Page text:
As both practitioners of personalisation and victims of it, it is the person in personalisation that has been lost. The titans of the personalisation industry have commercially defined what personalisation should be for us all without realising what it takes to make a relationship work – a personal touch.
This book explores why. And if it can change.
- We learn about why we need to dismiss the personalisation perpetual hype, stop reducing it down to a single tactic designed purely to make money.
- Instead, we need to rebirth personalisation entirely and engage deeply with what it actually is, what it’s supposed to be, and what it means in the future for brands, great and small. Maybe even yours.
This book is not like most marketing books – overly inspirational, redundant with revelation, cold and charmless, focusing on dry practicality with arbitrary models that no one can ironically use practically. This is different. Personalisation, spelled with an s, is full of personality, wonder, drama, heroes, and villains, and that all makes for a damn good story. A fairy-tale even. That’s how it is written.
The Person in Personalisation is an adventure that inspires action from promoting critical thinking with irreverent humour, defeating personalisation dragons (no, really!) encouraging you, the reader, to take things back to basics, not from telling you exactly what to do.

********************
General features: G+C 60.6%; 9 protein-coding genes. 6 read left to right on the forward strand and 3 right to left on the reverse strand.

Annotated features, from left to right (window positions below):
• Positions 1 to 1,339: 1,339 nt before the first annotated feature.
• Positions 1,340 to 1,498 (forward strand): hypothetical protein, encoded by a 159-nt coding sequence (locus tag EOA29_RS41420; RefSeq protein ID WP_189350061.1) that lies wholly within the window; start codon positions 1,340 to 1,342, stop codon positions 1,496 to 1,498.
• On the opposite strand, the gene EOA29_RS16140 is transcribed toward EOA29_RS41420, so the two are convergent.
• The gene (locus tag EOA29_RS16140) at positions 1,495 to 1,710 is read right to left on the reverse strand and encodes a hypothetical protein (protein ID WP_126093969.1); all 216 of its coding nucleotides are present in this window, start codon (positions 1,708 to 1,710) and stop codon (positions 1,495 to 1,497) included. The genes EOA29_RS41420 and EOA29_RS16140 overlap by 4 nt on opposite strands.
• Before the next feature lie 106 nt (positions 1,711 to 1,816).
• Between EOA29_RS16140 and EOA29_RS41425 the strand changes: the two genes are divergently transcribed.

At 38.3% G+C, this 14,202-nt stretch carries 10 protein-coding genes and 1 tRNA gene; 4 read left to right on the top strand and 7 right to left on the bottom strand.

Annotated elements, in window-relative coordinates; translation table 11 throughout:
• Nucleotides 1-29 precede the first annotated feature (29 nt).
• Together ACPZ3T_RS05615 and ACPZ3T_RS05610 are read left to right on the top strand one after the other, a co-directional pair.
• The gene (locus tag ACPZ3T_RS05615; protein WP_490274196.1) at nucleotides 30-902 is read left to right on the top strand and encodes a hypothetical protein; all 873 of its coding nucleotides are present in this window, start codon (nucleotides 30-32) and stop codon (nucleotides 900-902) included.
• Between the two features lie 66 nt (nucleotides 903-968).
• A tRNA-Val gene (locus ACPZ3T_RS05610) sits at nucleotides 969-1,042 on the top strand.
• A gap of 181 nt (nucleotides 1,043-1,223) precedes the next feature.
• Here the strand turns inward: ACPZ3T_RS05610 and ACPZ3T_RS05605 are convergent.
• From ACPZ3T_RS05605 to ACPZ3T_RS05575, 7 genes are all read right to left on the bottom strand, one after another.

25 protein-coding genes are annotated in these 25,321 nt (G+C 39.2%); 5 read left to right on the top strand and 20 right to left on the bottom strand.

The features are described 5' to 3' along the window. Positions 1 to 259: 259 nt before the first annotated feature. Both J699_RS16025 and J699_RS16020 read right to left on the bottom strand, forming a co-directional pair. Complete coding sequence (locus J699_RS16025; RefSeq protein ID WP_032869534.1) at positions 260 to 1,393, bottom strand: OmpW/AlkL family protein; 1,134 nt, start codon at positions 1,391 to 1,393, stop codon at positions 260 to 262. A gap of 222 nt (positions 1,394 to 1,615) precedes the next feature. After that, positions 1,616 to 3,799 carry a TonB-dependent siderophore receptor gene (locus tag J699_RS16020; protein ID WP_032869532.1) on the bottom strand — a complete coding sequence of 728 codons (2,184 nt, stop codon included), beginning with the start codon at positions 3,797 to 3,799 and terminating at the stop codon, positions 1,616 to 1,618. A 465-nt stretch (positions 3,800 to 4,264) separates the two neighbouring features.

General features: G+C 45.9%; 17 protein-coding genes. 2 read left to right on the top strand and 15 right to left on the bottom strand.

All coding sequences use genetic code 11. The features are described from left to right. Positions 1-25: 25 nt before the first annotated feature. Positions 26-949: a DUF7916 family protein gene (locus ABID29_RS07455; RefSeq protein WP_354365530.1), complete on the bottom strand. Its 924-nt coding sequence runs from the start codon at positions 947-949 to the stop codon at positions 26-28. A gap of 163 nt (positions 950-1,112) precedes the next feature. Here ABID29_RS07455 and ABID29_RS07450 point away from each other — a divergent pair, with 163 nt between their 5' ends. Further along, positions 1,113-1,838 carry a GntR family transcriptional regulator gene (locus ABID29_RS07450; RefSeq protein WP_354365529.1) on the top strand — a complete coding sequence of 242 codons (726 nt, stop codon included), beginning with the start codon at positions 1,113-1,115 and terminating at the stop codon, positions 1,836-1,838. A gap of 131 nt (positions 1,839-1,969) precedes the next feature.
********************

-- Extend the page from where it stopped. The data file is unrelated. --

David Mannheim has worked in the digital marketing industry for more than 15 years. As a prolific voice in the experimentation, optimisation and personalisation communities, he has worked alongside several of the UK’s biggest retailers. He founded User Conversion, a conversion rate optimisation consultancy at the age of 28 which was successfully acquired. Since then, he has begun to kickstart his second venture, a platform that helps retailers identify the intent of their audience: Made With Intent.
However, his book is about personalisation so it makes sense to be personal. Getting up close with David, outside of the optimisation industry, and in no particular order of preference, he occasionally swears, doesn’t drink, and exercises rarely because he is busy being a husband, father of two, and watching all of the Disney films. He lives in sunny Southport by the beach, a town full of care homes and chippies. This is his first and last book – some would call this an exclusive. His opinions, often written in the third person for no apparent reason, are nothing but his own reductive, pessimistic, yet equally hilarious thoughts.